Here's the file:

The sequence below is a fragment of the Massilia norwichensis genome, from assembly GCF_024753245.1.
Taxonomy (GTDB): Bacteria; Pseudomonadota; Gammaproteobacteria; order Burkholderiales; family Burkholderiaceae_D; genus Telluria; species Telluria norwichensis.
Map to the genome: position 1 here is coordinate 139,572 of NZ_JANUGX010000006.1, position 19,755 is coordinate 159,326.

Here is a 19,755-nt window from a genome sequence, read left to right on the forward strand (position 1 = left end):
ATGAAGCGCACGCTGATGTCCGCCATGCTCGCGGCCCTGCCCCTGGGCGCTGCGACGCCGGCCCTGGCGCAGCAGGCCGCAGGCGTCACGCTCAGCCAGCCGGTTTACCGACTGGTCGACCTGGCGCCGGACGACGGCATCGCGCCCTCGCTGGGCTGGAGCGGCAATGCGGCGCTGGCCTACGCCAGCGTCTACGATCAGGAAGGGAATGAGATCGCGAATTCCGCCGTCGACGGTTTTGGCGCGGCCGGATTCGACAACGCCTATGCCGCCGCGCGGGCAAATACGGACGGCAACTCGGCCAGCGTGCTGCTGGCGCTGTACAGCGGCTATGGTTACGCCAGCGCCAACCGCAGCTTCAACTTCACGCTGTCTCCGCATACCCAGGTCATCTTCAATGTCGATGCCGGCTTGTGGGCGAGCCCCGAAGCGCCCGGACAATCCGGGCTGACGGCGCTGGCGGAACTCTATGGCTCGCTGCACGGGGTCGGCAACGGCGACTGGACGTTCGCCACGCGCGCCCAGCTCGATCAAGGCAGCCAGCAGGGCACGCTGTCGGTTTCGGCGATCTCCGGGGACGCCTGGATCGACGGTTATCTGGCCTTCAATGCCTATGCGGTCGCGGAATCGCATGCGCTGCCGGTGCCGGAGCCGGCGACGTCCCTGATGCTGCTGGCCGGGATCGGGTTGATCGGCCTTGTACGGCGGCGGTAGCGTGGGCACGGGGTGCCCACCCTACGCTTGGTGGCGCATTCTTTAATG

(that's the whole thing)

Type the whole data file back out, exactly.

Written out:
The sequence below is a fragment of the Massilia norwichensis genome, from assembly GCF_024753245.1.
Taxonomy (GTDB): Bacteria; Pseudomonadota; Gammaproteobacteria; order Burkholderiales; family Burkholderiaceae_D; genus Telluria; species Telluria norwichensis.
Map to the genome: position 1 here is coordinate 139,572 of NZ_JANUGX010000006.1, position 19,755 is coordinate 159,326.

Here is a 19,755-nt window from a genome sequence, read left to right on the forward strand (position 1 = left end):
ATGAAGCGCACGCTGATGTCCGCCATGCTCGCGGCCCTGCCCCTGGGCGCTGCGACGCCGGCCCTGGCGCAGCAGGCCGCAGGCGTCACGCTCAGCCAGCCGGTTTACCGACTGGTCGACCTGGCGCCGGACGACGGCATCGCGCCCTCGCTGGGCTGGAGCGGCAATGCGGCGCTGGCCTACGCCAGCGTCTACGATCAGGAAGGGAATGAGATCGCGAATTCCGCCGTCGACGGTTTTGGCGCGGCCGGATTCGACAACGCCTATGCCGCCGCGCGGGCAAATACGGACGGCAACTCGGCCAGCGTGCTGCTGGCGCTGTACAGCGGCTATGGTTACGCCAGCGCCAACCGCAGCTTCAACTTCACGCTGTCTCCGCATACCCAGGTCATCTTCAATGTCGATGCCGGCTTGTGGGCGAGCCCCGAAGCGCCCGGACAATCCGGGCTGACGGCGCTGGCGGAACTCTATGGCTCGCTGCACGGGGTCGGCAACGGCGACTGGACGTTCGCCACGCGCGCCCAGCTCGATCAAGGCAGCCAGCAGGGCACGCTGTCGGTTTCGGCGATCTCCGGGGACGCCTGGATCGACGGTTATCTGGCCTTCAATGCCTATGCGGTCGCGGAATCGCATGCGCTGCCGGTGCCGGAGCCGGCGACGTCCCTGATGCTGCTGGCCGGGATCGGGTTGATCGGCCTTGTACGGCGGCGGTAGCGTGGGCACGGGGTGCCCACCCTACGCTTGGTGGCGCATTCTTTAATG